From San Antonio we continued westward into the southwestern desert. The BMW got an oil change in El Paso and I pulled off the interstate in Tucson, Arizona to do a telephone interview with Crater Lake National Park. I talked for about an hour with a recruiter for the park’s lodging concessionaire. We had a delightful conversation and agreed nature is a great healer.

The Uhaul got an inspection upon entering California and was quickly cleared when no plants, fruit or tropical fish were found. In Blythe, we stayed at one of the scariest motels I have ever set foot in. It was so dirty, I slept on top of the bed fully clothed. You get what you pay for and $47 basically got us a roof. We hit the road before dawn and began a beautiful drive through mountains of wind farms. We bypassed Los Angeles and stopped in Bakersfield, staying at a much better hotel on a street named for the late country music legend Merle Haggard.

On our final night in Redding, California, I received an e-mail from the Crater Lake recruiter indicating they would be pursuing other candidates upon receiving an unfavorable reference from the concessionnaire at Glacier National Park. This stung greatly considering the dedication I demonstrated during that summer in Montana and the many friendships forged. I could only surmise there were some shenanegians at play and decided not to inquire further. I felt betrayed.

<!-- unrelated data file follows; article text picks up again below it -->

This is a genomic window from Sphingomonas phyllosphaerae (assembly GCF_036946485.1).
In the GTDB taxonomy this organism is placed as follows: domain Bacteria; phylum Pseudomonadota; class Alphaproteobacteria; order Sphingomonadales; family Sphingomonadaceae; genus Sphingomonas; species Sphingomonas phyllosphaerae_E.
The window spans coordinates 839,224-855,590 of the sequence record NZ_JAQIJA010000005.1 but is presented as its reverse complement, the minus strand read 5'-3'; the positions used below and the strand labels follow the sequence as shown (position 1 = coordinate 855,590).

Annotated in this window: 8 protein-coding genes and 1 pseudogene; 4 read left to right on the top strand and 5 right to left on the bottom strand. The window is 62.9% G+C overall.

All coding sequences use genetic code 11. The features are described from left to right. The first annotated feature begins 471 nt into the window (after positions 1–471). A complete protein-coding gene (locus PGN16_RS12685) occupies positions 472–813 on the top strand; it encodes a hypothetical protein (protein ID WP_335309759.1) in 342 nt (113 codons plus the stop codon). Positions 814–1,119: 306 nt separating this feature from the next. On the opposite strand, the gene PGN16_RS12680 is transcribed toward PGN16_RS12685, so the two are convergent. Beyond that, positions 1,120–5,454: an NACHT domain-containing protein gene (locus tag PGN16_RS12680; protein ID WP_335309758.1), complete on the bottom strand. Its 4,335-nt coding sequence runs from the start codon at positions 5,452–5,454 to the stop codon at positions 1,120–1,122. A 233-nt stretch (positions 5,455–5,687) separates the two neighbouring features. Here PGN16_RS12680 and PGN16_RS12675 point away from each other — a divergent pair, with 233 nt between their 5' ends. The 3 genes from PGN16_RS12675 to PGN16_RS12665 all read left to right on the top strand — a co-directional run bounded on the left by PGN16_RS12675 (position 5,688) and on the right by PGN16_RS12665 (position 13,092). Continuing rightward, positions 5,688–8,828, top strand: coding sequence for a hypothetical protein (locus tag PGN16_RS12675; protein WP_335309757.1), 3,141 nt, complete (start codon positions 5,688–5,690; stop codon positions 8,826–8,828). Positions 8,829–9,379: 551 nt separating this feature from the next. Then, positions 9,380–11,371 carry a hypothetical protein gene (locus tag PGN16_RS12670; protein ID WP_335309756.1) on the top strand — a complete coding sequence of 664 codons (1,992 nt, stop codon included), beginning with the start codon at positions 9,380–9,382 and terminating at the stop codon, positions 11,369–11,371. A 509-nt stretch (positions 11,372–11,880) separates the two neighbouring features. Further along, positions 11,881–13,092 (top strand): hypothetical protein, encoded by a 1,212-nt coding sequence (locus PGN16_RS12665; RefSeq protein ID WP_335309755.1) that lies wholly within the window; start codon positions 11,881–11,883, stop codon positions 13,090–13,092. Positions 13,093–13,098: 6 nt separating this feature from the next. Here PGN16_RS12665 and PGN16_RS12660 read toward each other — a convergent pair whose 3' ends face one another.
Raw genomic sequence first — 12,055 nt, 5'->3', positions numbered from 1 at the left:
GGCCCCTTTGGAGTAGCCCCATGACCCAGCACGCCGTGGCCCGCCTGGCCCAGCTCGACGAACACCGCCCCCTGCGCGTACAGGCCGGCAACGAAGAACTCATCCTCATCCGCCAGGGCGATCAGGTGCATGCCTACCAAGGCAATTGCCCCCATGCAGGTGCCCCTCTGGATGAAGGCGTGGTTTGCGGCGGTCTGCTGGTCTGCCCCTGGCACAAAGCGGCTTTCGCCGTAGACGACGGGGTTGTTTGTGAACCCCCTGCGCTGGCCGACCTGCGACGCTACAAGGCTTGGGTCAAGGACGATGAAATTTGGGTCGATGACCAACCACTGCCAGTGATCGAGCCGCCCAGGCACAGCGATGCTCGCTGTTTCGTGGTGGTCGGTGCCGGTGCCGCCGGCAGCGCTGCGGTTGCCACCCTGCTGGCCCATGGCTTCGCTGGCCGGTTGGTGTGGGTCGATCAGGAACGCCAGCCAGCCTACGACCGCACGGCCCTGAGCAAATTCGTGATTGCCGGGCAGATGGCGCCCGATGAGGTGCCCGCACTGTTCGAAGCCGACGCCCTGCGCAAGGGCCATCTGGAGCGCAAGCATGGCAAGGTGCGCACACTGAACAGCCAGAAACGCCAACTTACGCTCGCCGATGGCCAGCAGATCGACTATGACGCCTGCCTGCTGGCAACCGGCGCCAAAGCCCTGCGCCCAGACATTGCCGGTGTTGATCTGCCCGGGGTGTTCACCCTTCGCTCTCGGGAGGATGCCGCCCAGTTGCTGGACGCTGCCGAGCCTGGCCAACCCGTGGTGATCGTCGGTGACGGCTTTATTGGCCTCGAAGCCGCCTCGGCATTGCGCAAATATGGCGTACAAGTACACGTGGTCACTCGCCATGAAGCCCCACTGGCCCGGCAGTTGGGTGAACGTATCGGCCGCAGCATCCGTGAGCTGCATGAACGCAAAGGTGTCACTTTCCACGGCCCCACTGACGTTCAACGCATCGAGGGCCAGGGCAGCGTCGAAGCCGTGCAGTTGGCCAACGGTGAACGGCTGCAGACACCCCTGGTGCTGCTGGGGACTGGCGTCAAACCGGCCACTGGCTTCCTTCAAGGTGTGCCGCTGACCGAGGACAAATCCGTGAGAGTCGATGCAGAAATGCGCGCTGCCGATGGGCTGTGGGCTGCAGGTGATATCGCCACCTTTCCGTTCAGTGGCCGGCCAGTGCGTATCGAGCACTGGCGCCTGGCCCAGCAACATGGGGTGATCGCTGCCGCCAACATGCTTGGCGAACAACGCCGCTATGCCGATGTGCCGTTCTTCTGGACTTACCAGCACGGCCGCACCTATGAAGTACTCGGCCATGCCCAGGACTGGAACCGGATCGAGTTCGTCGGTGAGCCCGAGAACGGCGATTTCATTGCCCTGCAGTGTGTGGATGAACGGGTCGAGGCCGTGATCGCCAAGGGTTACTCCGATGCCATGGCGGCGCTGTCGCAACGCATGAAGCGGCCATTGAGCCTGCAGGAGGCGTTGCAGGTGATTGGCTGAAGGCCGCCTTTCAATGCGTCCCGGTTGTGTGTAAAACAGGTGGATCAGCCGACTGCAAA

The final leg of the trip into Oregon was one of the lowest points in my life. I began questioning all of life’s moves and wondering why God had brought me to this point. I was filled with extreme sadness — not only for myself but for David. My inability to provide equitable financial support during our 10-year relationship was embarrassing and had placed us into a situation beyond hardship.

And then the cold hit. Temperatures dropped as we entered Oregon. David’s sister, Julie, lived on farm land near Scio in a lovely English style cottage house on top of a hill. Julie had come to our aid like no one else could or would. She gave me a big welcoming hug when we met. I needed that hug in the worst way.

Oregon farm land

Julie is a few years younger than David and a widow. Her husband passed away a few years ago. He was President of the federal metals credit union. Her house is the most organized and clean home I had ever seen. Julie lives with two cats — Maggie, a calico and Fergie, a plump ginger. The cats, however, didn’t take warmly to their new visitors. They hissed at me whenever I would attempt to pet them.

Julie laid down three rules as we unpacked:

“No politics, no preaching and no marijuana in the house,” she said. “I don’t think we should be a nation of stoners.”

I was ok with all three. Julie’s bookcase revealed she was a conservative thinker. She also differed from her brother on religion and did not appear to practice any sort of spirituality. Three thousand five hundred miles and eight days later, our trip was over. We were in a new house in new territory yet to be explored.